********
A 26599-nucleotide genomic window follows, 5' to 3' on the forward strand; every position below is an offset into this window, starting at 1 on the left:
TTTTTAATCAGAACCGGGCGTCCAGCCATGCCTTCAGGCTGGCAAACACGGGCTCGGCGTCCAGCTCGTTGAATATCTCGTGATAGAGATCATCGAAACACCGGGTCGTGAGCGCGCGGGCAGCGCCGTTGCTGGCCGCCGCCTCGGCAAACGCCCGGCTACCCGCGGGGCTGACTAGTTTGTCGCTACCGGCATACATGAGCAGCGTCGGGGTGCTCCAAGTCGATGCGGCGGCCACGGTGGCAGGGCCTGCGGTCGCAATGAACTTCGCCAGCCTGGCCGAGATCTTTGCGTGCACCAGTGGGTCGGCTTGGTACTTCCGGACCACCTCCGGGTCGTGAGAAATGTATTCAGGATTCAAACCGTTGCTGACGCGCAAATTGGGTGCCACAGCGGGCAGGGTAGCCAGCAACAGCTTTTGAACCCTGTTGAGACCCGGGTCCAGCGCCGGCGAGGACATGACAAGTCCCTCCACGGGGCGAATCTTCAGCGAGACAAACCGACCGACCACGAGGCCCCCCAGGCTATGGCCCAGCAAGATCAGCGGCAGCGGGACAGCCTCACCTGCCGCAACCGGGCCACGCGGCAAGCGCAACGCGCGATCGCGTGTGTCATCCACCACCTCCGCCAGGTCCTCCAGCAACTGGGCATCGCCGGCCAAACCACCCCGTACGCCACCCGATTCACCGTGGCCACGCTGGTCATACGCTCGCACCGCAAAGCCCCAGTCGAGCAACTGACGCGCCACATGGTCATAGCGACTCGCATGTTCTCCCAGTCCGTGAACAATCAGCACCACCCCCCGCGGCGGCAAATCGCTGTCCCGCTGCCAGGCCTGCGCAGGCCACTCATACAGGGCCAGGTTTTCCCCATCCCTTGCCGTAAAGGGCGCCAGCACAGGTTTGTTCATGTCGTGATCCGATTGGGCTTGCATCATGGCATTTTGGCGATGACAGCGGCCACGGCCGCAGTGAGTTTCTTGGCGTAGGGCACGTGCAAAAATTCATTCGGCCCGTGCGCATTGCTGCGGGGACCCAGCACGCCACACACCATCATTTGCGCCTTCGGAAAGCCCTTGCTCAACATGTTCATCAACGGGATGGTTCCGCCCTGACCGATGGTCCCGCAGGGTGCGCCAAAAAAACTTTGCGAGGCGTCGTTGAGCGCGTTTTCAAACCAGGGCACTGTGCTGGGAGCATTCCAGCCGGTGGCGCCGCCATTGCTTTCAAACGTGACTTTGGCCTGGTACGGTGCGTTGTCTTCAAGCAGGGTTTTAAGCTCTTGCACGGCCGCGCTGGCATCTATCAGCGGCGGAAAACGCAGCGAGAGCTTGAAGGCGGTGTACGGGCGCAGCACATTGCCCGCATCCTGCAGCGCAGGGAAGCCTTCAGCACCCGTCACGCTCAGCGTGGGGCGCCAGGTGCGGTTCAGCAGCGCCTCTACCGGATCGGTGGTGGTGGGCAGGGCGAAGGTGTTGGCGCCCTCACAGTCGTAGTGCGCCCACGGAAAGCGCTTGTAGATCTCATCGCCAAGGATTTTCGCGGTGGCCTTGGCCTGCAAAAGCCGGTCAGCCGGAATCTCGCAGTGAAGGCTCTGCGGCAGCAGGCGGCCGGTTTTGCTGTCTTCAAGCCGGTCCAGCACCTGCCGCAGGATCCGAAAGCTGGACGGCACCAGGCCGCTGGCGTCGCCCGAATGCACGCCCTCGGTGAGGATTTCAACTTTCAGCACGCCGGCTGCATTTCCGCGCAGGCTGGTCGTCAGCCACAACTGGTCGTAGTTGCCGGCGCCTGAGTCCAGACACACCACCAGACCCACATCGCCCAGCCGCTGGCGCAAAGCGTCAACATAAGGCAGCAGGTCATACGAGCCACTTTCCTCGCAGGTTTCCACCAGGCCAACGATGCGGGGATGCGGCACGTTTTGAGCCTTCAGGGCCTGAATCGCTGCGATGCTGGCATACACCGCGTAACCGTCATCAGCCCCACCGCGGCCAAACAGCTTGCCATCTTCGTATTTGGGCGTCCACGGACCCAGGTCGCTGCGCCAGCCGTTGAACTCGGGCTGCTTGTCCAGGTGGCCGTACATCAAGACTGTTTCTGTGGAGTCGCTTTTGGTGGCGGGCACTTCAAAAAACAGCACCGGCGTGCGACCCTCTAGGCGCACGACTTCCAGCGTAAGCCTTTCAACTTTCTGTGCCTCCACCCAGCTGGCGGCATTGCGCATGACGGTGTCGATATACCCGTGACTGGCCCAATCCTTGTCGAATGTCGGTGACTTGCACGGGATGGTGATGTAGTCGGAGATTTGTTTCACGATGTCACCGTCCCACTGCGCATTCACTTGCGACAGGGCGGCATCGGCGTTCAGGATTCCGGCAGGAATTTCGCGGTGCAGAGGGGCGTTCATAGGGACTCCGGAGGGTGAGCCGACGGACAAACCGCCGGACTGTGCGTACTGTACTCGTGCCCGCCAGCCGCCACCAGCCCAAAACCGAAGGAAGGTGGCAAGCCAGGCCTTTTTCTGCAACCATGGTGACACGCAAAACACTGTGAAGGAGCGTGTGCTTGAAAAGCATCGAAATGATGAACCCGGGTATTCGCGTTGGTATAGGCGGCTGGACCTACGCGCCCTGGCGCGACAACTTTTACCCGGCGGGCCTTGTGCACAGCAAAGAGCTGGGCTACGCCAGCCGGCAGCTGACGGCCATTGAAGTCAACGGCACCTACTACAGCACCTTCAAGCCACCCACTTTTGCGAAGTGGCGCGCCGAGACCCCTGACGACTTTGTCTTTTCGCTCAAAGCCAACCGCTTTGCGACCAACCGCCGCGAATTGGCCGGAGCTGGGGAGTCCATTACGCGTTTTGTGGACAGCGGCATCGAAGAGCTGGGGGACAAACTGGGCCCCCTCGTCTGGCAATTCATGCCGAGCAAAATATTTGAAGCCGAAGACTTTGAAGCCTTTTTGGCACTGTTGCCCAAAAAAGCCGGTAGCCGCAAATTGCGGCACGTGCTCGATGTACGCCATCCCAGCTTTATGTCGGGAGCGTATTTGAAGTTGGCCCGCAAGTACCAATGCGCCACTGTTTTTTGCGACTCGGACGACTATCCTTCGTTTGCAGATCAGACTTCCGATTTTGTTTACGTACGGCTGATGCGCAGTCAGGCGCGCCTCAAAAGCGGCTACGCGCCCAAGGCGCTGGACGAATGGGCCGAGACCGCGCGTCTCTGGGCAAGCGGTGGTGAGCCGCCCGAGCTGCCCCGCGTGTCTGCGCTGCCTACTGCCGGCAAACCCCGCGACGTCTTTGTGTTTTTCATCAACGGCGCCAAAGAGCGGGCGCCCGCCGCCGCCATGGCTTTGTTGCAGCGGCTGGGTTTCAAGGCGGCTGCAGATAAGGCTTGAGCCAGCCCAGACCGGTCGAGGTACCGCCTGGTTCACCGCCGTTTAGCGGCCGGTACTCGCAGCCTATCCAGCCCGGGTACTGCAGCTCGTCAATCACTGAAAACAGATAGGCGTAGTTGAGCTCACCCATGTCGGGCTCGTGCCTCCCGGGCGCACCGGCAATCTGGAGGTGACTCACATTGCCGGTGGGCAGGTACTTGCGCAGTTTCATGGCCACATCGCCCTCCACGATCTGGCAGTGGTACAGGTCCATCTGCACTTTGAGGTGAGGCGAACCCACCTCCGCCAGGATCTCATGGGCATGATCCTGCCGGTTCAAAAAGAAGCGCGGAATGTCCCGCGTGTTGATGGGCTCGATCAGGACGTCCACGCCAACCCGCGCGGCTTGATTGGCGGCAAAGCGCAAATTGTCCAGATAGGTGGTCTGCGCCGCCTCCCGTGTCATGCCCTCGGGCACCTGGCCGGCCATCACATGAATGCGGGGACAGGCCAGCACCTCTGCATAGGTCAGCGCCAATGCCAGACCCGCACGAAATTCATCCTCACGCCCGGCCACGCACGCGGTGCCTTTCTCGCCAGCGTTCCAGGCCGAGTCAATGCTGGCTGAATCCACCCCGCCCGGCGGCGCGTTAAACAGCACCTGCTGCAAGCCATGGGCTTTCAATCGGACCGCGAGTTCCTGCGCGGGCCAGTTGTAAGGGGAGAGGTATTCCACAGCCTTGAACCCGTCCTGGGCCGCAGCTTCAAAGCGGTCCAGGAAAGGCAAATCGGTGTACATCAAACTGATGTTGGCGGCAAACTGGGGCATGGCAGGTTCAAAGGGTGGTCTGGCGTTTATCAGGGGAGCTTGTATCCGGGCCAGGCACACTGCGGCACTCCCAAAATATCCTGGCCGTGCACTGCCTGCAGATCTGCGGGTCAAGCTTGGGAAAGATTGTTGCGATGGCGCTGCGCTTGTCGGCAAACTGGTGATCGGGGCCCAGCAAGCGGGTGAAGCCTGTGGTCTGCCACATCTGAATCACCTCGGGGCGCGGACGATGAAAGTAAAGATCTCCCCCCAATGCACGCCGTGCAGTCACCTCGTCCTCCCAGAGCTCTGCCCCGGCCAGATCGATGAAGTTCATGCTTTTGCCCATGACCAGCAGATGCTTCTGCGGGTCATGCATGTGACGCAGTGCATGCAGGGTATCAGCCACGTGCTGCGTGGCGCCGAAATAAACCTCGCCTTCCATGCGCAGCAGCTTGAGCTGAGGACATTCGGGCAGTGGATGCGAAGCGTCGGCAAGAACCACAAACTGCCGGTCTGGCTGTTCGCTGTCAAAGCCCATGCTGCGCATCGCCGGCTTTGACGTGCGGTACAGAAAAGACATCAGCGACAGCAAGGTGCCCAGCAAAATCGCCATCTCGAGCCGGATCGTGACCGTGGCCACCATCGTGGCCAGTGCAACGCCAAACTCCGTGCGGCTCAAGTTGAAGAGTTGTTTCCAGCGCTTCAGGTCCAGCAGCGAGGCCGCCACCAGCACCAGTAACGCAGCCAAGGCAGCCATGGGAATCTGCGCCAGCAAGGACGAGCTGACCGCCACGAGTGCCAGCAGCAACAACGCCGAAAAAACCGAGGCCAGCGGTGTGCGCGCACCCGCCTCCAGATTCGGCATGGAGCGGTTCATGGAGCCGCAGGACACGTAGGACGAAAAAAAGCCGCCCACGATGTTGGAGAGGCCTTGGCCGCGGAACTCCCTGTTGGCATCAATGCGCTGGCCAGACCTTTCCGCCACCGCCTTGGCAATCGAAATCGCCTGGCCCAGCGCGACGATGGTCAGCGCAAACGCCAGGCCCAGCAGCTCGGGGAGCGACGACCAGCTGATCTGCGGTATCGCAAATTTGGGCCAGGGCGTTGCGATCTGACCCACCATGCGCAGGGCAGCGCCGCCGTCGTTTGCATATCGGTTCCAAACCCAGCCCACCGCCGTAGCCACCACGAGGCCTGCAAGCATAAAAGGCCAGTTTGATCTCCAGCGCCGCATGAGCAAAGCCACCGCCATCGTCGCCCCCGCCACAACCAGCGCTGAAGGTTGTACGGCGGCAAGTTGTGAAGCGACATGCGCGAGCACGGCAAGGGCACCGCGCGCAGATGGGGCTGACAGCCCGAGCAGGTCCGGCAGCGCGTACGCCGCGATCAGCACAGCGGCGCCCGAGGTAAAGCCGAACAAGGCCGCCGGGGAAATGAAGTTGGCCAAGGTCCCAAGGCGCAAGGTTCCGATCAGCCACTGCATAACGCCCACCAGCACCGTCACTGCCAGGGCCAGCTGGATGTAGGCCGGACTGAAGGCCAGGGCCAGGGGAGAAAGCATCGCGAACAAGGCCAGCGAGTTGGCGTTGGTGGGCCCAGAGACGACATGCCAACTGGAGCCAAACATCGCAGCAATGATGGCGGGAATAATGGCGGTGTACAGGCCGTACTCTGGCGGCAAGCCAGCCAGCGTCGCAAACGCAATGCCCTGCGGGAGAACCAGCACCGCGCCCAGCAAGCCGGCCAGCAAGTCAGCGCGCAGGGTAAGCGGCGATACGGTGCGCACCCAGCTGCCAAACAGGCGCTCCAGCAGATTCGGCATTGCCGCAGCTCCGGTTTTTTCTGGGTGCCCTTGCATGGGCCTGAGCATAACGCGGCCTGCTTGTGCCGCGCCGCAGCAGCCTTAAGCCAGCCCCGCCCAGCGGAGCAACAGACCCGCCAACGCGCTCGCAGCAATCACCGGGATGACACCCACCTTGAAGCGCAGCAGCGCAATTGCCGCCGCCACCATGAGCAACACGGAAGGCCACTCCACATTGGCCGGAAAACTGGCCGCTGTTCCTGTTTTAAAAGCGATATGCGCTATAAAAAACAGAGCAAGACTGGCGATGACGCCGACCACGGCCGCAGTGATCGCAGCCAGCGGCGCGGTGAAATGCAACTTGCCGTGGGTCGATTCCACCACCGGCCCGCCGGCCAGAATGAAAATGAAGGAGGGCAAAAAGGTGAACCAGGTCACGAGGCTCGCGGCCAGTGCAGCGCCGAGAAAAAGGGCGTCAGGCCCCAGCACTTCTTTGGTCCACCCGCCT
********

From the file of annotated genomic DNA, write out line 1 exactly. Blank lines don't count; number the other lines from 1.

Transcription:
A 26599-nucleotide genomic window follows, 5' to 3' on the forward strand; every position below is an offset into this window, starting at 1 on the left: